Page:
By Ryan Maquiñana
Junior featherweight world champion Nonito Donaire is accustomed to fans screaming his name during his fights, but in a role reversal, he’ll be the one losing his voice this weekend.
The fun starts on Saturday night when pal Mikey Garcia, younger brother of his trainer Robert Garcia, challenges for his first world title against featherweight incumbent Orlando Salido (HBO, 9:45 p.m. ET/PT).
“Robert’s definitely going to have Mikey ready,” Donaire told BoxingScene.com. “I’ll be watching.”
At only 25, Garcia (30-0, 26 KOs) has already been pegged as a future pound-for-pound talent under the tutelage of his father Eduardo and brother Robert. With his poise in the pocket and steely poker face, the Police Academy graduate from Oxnard, Calif., has a potent and varied arsenal.
“The jabs and the feints are important when you need to outbox a guy like Salido,” Donaire said. “Mikey’s got all that. He’s cold and calculated. He just has that intensity, and he knows his surroundings no matter where he is in the ring.”
Meanwhile, Salido (39-11-2, 27 KOs), from Ciudad Obregon, Mex., is an irresistible battering ram. Built from granite and blessed with the punching power of a mule, the 31-year-old “Siri,” owns two stoppage wins over Juan Manuel Lopez and is the toughest foe Garcia has faced.
“Salido’s a guy who goes in there and just doesn’t stop,” Donaire said. “He has a good overhand right, good bodywork, good hooks, but I don’t think he has the speed to pressure Mikey effectively.” Donaire said. “I think of when Ricky Hatton pressured Kostya Tszyu, that was a fast type of pressure. With Salido, he’s the type of guy who breaks you down, but I think Mikey can outbox him.”
Ultimately, Donaire thinks Garcia will emerge the better man at the Madison Square Garden Theater.
“I think using your jab and lateral movement is important with someone who constantly moves forward,” he said. “When he throws an overhand right, you can move to your left side, slip shots, and use your jab, combinations, whatever. I think Mikey can take advantage of that, but again, you can analyze all you want, but what makes things exciting is that you still have to do it in the ring.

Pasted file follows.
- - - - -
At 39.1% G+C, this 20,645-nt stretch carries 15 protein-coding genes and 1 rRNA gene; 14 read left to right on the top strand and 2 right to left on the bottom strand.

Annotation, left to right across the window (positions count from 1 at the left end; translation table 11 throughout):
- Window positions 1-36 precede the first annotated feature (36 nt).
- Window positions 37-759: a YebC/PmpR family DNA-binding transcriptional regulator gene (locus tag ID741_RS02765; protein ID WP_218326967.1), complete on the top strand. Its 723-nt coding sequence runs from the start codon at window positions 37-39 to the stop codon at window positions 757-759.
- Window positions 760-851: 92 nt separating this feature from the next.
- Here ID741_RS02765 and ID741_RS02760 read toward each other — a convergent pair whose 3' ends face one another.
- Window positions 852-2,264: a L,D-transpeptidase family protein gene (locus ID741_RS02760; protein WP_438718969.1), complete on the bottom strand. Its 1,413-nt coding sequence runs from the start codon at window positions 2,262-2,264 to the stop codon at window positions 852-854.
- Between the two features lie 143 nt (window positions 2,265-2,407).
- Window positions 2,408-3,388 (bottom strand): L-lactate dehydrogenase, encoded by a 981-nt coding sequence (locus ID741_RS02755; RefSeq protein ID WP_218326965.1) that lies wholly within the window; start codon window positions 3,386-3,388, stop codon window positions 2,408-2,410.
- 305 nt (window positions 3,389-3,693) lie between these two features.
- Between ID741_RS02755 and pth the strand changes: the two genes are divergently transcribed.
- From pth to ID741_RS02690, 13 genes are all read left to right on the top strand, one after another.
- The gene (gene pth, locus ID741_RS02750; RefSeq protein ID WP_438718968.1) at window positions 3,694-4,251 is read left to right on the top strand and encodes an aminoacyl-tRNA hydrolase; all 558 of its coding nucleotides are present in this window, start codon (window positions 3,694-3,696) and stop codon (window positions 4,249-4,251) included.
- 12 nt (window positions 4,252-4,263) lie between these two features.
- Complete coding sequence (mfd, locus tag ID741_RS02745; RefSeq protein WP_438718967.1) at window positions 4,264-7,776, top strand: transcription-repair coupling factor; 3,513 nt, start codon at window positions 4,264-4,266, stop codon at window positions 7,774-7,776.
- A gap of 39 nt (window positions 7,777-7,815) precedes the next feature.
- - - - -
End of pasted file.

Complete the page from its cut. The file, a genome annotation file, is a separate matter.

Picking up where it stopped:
“Salido’s a tough guy, but I think Mikey’s too smart and too talented. I think Mikey wins by unanimous decision.”
The following day, Frank Gore and Michael Crabtree of the San Francisco 49ers will face off against the Atlanta Falcons in the NFC Championship Game (FOX, 3 p.m. ET/12 p.m. PT). Both football stars trained alongside the champ at the Undisputed Boxing Gym in San Carlos, Calif., during the preseason.
“Those guys are hard workers,” Donaire said. “They’re determined, and you saw that last week [against Green Bay]. Gore’s not a big guy, but he pushes the pile around, and Crabtree’s fast. He’s definitely talented.”
When prodded for his 49ers-Falcons pick, Donaire was unequivocal with his choice—one more akin to a knockout blow than split decision.
“They’re going to kick butt,” he said. “I’m not good at predicting scores, but I’m just going to say the 49ers are going to win by at least 14 points.”
Ryan Maquiñana was the boxing producer for NBCOlympics.com during London 2012 and writes a weekly column for CSNBayArea.com. He is a full member of the Boxing Writers Association of America and the Ratings Panel for Ring Magazine. E-mail him at firstname.lastname@example.org, check out his blog at Norcalboxing.net, or follow him on Twitter: @RMaq28.